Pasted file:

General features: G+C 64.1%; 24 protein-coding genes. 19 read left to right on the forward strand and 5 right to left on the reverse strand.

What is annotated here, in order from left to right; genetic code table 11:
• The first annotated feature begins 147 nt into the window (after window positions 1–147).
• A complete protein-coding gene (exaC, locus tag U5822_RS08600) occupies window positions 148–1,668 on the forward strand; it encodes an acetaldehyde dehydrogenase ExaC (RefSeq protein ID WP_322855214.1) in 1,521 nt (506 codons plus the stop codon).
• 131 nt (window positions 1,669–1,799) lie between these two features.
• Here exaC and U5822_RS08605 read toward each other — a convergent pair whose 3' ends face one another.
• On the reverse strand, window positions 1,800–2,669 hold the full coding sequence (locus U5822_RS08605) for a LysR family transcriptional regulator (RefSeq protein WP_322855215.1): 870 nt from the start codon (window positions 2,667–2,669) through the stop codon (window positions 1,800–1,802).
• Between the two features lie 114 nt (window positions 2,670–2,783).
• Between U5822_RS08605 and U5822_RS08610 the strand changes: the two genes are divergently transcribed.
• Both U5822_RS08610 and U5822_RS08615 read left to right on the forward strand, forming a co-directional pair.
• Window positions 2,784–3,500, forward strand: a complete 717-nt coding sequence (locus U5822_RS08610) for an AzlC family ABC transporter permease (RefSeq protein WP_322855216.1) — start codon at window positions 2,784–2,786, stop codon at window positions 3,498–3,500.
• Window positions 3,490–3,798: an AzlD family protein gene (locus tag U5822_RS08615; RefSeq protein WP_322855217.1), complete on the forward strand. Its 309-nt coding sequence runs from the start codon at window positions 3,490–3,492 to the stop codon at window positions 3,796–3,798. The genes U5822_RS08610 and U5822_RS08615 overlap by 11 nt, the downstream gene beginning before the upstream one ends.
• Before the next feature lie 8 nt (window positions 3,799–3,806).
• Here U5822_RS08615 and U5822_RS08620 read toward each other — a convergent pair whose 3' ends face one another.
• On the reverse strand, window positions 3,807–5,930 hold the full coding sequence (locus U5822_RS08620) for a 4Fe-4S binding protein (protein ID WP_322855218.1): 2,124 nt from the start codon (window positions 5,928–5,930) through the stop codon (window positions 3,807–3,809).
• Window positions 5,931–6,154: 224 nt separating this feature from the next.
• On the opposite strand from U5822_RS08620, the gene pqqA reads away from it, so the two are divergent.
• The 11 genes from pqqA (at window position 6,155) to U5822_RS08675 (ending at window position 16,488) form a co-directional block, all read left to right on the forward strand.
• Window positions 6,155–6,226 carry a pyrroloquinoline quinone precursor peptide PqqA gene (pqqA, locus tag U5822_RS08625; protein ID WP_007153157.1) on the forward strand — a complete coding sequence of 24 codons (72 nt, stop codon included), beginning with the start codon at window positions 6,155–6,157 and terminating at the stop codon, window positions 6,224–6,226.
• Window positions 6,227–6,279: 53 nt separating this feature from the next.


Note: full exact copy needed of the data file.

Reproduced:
General features: G+C 64.1%; 24 protein-coding genes. 19 read left to right on the forward strand and 5 right to left on the reverse strand.

What is annotated here, in order from left to right; genetic code table 11:
• The first annotated feature begins 147 nt into the window (after window positions 1–147).
• A complete protein-coding gene (exaC, locus tag U5822_RS08600) occupies window positions 148–1,668 on the forward strand; it encodes an acetaldehyde dehydrogenase ExaC (RefSeq protein ID WP_322855214.1) in 1,521 nt (506 codons plus the stop codon).
• 131 nt (window positions 1,669–1,799) lie between these two features.
• Here exaC and U5822_RS08605 read toward each other — a convergent pair whose 3' ends face one another.
• On the reverse strand, window positions 1,800–2,669 hold the full coding sequence (locus U5822_RS08605) for a LysR family transcriptional regulator (RefSeq protein WP_322855215.1): 870 nt from the start codon (window positions 2,667–2,669) through the stop codon (window positions 1,800–1,802).
• Between the two features lie 114 nt (window positions 2,670–2,783).
• Between U5822_RS08605 and U5822_RS08610 the strand changes: the two genes are divergently transcribed.
• Both U5822_RS08610 and U5822_RS08615 read left to right on the forward strand, forming a co-directional pair.
• Window positions 2,784–3,500, forward strand: a complete 717-nt coding sequence (locus U5822_RS08610) for an AzlC family ABC transporter permease (RefSeq protein WP_322855216.1) — start codon at window positions 2,784–2,786, stop codon at window positions 3,498–3,500.
• Window positions 3,490–3,798: an AzlD family protein gene (locus tag U5822_RS08615; RefSeq protein WP_322855217.1), complete on the forward strand. Its 309-nt coding sequence runs from the start codon at window positions 3,490–3,492 to the stop codon at window positions 3,796–3,798. The genes U5822_RS08610 and U5822_RS08615 overlap by 11 nt, the downstream gene beginning before the upstream one ends.
• Before the next feature lie 8 nt (window positions 3,799–3,806).
• Here U5822_RS08615 and U5822_RS08620 read toward each other — a convergent pair whose 3' ends face one another.
• On the reverse strand, window positions 3,807–5,930 hold the full coding sequence (locus U5822_RS08620) for a 4Fe-4S binding protein (protein ID WP_322855218.1): 2,124 nt from the start codon (window positions 5,928–5,930) through the stop codon (window positions 3,807–3,809).
• Window positions 5,931–6,154: 224 nt separating this feature from the next.
• On the opposite strand from U5822_RS08620, the gene pqqA reads away from it, so the two are divergent.
• The 11 genes from pqqA (at window position 6,155) to U5822_RS08675 (ending at window position 16,488) form a co-directional block, all read left to right on the forward strand.
• Window positions 6,155–6,226 carry a pyrroloquinoline quinone precursor peptide PqqA gene (pqqA, locus tag U5822_RS08625; protein ID WP_007153157.1) on the forward strand — a complete coding sequence of 24 codons (72 nt, stop codon included), beginning with the start codon at window positions 6,155–6,157 and terminating at the stop codon, window positions 6,224–6,226.
• Window positions 6,227–6,279: 53 nt separating this feature from the next.